“I do not fear death. I had been dead for billions and billions of years before I was born, and had not suffered the slightest inconvenience from it.” – Mark Twain.

Most people don’t want to die. Even people who believe they have an undying soul that will spend eternity in the kingdom of heaven don’t want to die to get there.

Fear of death is one of the most powerful instincts – it permeates every aspect of human culture and behaviour, and yet it is an almost universal taboo.

We often live in denial of our mortality – we tell ourselves reassuring stories about life after death; we tell our loved ones that they will get better and everything will be ok; and we tell our children as little as possible, shielding them from the truth, under the assumption that confronting the inevitable is the death of childhood.

But death is having a bit of a moment. The global fight against the spread of Covid-19 has made it almost impossible to avoid the collective awareness of death.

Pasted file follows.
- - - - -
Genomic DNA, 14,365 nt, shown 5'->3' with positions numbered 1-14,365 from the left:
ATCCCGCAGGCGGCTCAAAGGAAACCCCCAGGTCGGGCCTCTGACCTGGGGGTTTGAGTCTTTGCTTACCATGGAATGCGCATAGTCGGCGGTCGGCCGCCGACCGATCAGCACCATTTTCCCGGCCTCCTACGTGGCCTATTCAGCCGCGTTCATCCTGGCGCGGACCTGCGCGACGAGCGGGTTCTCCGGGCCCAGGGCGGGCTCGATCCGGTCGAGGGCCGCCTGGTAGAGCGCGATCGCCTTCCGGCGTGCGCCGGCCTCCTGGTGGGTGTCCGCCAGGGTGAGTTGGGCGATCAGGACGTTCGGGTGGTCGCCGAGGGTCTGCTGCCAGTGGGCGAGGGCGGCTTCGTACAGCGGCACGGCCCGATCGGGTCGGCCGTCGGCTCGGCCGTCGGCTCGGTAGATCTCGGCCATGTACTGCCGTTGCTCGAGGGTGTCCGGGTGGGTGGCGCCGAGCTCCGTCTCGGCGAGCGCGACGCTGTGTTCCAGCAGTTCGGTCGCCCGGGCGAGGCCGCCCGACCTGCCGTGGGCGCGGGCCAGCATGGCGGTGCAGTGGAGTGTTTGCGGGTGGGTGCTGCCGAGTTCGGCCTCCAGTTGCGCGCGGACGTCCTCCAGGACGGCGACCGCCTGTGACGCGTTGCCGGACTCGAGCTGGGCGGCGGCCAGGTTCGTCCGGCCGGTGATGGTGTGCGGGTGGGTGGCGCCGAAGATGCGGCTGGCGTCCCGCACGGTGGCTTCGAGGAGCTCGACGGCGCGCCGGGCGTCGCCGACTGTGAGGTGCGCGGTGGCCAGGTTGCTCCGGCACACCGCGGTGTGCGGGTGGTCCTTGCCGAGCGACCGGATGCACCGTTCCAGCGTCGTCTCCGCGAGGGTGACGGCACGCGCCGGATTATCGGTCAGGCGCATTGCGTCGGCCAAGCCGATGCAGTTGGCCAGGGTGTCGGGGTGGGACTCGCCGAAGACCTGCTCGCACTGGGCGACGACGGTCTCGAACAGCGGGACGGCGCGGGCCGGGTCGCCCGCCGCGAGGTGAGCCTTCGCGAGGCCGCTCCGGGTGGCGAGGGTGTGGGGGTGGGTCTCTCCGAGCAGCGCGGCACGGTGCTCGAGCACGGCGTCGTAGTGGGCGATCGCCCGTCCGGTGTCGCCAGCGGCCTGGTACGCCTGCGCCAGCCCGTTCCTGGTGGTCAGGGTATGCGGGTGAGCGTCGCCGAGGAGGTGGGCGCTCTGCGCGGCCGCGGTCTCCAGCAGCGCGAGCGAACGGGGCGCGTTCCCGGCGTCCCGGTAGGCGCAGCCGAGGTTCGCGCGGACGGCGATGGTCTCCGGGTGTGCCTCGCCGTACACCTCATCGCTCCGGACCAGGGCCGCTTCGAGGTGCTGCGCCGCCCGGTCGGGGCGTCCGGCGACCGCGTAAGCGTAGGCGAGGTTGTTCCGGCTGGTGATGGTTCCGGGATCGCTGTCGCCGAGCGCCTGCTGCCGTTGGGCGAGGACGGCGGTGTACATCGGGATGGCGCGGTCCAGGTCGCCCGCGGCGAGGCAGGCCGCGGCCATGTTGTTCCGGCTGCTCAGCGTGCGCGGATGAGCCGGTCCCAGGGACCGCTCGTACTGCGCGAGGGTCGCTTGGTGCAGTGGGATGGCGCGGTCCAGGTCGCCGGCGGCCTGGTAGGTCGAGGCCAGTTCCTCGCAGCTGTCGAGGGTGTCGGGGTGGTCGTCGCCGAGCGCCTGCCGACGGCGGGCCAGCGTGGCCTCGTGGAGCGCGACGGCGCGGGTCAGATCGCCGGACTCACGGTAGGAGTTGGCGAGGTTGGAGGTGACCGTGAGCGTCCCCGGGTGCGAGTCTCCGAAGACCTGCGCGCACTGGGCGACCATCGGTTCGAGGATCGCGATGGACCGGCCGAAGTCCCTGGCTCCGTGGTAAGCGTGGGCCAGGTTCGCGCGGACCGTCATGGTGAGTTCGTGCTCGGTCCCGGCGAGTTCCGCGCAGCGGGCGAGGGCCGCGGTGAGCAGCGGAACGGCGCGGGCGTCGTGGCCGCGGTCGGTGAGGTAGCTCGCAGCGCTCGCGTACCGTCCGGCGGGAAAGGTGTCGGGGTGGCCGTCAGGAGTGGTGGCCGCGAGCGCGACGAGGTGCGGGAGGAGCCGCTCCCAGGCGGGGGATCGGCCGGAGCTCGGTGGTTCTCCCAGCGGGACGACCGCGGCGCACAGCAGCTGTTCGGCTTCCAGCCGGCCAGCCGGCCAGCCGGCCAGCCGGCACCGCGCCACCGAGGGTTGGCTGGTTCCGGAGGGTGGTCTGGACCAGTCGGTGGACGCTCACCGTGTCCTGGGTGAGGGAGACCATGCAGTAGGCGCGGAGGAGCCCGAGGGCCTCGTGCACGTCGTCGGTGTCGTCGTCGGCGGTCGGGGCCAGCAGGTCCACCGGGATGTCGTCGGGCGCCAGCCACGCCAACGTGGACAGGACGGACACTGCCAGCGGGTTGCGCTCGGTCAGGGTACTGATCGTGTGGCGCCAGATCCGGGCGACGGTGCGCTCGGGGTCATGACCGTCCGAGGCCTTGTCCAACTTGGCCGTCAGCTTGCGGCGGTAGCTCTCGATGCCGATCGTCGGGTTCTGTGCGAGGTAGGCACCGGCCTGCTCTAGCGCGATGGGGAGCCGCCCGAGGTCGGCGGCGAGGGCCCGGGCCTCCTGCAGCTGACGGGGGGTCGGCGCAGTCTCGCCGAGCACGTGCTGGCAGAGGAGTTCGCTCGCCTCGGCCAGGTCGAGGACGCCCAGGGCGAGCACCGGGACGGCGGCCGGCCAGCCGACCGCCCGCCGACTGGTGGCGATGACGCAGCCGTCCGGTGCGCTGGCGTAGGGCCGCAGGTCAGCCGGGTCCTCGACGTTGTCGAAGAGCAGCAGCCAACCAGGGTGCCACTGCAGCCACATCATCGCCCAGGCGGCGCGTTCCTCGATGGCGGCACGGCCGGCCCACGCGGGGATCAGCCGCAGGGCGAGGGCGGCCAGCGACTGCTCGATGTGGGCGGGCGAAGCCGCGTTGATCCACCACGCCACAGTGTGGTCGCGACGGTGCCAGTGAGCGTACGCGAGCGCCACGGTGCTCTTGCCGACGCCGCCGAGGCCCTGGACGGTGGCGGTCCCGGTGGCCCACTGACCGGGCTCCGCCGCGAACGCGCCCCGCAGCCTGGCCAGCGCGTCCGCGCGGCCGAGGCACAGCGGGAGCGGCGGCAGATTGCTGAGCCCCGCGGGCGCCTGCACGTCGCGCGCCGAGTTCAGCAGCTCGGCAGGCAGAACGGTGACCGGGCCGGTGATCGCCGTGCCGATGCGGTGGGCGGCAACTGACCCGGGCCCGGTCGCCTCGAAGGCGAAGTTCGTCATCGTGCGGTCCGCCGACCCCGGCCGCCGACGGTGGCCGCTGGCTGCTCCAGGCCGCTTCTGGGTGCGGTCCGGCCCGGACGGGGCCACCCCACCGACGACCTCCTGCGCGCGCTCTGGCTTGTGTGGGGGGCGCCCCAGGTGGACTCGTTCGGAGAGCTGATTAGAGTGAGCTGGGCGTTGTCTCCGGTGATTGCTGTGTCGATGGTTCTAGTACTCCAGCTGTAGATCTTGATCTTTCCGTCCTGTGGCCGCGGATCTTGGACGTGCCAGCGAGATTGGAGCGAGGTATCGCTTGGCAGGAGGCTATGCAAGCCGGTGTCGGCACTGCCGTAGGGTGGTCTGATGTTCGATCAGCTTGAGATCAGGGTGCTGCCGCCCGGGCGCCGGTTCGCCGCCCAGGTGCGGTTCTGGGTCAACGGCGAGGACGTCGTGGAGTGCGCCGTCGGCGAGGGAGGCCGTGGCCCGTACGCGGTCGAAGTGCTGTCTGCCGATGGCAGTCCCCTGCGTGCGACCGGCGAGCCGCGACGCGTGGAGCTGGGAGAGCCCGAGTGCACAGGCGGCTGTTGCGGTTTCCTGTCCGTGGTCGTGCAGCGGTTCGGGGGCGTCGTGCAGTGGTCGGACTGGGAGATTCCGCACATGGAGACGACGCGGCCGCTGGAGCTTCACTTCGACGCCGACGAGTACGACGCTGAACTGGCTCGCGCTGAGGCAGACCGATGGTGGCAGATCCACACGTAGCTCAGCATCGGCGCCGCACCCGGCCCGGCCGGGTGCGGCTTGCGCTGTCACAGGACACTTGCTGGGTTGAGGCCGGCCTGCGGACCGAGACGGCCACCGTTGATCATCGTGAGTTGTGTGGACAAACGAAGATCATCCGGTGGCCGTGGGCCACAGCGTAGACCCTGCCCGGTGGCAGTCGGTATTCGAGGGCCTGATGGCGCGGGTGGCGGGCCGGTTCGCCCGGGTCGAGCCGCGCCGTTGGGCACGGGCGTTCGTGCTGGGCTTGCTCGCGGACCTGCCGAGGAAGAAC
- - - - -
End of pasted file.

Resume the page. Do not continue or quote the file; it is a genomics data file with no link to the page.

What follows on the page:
Every masked stranger we meet is a reminder that our actions impact the spread of the virus and consequently the lives and deaths of others. Presently, we are as anxious as ever about the safety of our loved ones, but talking about that anxiety with any more sincerity than humorous, self-detrimental quips still tends to be a silver bullet conversation killer.

The core message of the local podcast How To Die, is that talking about death is good for life. It’s part of a growing trend of ‘deathcasts’ and very much a part of the “death positive” movement.

‘How To Die’, the podcast (Illustration by Jade Klara)